“Prayers should not be reserved only for certain occasions but should be a constant activity of the believer and therefore as varied in their subject matter as the circumstances of life itself.” Theilman, p 433.
Near the end of his letter to his friends in Ephesus, Paul writes the kind of sentence that an editor would likely not allow:. “With all prayer and petition pray at all times in the Spirit, and with this in view, be on the alert with all perseverance and petition for all the saints,”
“Now Paul,” the editor would say, “this feels like poetry with its repetition rather than helpful instruction. To say, ‘pray with prayer’ doesn’t feel any more useful than saying ‘Speak with speeches’. Or it feels like a gush of passion more than, well, I don’t know what.”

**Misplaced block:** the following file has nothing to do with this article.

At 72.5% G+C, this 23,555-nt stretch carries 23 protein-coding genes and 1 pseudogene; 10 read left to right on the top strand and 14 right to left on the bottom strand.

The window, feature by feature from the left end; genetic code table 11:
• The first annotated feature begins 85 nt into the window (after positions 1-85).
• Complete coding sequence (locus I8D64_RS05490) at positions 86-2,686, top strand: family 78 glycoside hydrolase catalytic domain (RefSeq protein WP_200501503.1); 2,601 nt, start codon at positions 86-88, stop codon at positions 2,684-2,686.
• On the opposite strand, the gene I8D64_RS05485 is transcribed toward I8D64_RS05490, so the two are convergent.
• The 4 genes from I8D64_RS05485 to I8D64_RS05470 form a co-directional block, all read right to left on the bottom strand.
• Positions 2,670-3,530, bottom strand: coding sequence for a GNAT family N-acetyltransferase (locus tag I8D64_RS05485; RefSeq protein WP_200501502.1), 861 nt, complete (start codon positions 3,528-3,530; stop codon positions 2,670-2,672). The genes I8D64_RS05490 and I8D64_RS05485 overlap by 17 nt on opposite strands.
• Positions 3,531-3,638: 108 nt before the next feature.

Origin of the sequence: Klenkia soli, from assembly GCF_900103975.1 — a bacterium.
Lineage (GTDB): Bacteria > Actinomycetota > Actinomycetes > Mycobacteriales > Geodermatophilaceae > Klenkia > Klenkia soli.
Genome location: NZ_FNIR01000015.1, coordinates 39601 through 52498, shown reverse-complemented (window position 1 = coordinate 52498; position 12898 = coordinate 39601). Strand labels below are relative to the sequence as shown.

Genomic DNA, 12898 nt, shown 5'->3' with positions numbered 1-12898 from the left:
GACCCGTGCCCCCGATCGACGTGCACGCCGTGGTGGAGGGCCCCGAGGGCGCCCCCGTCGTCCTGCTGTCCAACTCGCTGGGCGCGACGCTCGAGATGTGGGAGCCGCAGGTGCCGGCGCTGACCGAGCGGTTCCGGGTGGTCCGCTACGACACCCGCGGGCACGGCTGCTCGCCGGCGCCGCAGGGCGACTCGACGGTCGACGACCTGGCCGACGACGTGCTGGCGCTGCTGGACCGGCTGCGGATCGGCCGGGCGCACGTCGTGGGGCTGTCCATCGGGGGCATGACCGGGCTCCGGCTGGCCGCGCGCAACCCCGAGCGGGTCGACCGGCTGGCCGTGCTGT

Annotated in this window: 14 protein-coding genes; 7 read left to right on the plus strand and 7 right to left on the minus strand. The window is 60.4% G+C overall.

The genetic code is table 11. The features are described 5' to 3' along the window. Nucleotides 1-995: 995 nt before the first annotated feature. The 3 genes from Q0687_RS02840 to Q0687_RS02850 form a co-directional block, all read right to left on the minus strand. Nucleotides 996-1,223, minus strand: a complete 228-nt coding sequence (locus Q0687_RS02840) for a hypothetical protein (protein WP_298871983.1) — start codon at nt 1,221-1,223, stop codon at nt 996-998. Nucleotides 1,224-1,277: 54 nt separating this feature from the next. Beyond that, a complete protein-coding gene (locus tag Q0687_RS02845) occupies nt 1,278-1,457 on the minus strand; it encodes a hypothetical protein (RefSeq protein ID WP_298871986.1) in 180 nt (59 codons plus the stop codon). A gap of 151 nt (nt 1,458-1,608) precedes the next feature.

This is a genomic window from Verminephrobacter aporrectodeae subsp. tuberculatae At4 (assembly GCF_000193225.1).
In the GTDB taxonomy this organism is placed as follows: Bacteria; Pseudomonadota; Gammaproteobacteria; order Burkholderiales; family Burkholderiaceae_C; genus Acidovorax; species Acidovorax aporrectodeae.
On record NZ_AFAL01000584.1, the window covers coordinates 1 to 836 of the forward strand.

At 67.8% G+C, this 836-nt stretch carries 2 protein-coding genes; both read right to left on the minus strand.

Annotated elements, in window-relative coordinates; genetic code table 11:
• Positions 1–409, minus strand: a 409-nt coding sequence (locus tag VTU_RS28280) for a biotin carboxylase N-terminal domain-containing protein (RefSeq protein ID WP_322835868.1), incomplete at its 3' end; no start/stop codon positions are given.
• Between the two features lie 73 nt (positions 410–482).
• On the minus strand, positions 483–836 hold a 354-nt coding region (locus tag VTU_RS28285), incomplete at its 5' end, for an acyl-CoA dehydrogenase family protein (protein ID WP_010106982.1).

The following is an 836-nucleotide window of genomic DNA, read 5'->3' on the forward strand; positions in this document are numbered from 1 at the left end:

And Paul would shift a little, and the editor would hear the quiet clink of metal on stone as the chain on Paul’s leg slid across the floor.
“I need their help,” Paul would say. ”I’m a little afraid that when I’m called to explain why I have done what I have done for the God that I’ve done it for, I might be tempted to not tell Rome that the mystery of the Gospel is that God is in authority over every authority. God is greater than any human greatness. I might exchange the truth for my safety. And I don’t want to do that. And I need all the help that God can give me through the Spirit to speak his Truth to merely human powers.”
Paul paused. The editor waited.
“We all need to include God in all our conversations about having strength to do the work he allows us to do for him. Til death do us unite.”